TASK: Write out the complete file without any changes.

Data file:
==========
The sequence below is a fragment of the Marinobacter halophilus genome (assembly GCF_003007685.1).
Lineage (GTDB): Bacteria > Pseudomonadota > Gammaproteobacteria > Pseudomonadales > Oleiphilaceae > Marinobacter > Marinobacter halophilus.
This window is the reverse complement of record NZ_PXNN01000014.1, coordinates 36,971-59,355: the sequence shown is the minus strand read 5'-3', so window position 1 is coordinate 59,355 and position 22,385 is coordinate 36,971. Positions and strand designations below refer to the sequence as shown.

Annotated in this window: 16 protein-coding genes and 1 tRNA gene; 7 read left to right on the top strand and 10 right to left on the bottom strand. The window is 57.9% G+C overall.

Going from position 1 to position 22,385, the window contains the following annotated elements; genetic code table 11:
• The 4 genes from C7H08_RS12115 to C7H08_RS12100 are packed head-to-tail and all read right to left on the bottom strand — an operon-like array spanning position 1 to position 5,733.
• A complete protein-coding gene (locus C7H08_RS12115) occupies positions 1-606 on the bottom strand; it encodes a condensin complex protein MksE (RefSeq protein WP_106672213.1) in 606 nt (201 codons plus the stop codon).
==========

The sequence below is a fragment of the Marinobacter halophilus genome (assembly GCF_003007685.1).
Lineage (GTDB): Bacteria > Pseudomonadota > Gammaproteobacteria > Pseudomonadales > Oleiphilaceae > Marinobacter > Marinobacter halophilus.
This window is the reverse complement of record NZ_PXNN01000014.1, coordinates 36,971-59,355: the sequence shown is the minus strand read 5'-3', so window position 1 is coordinate 59,355 and position 22,385 is coordinate 36,971. Positions and strand designations below refer to the sequence as shown.

Annotated in this window: 16 protein-coding genes and 1 tRNA gene; 7 read left to right on the top strand and 10 right to left on the bottom strand. The window is 57.9% G+C overall.

Going from position 1 to position 22,385, the window contains the following annotated elements; genetic code table 11:
• The 4 genes from C7H08_RS12115 to C7H08_RS12100 are packed head-to-tail and all read right to left on the bottom strand — an operon-like array spanning position 1 to position 5,733.
• A complete protein-coding gene (locus C7H08_RS12115) occupies positions 1-606 on the bottom strand; it encodes a condensin complex protein MksE (RefSeq protein WP_106672213.1) in 606 nt (201 codons plus the stop codon).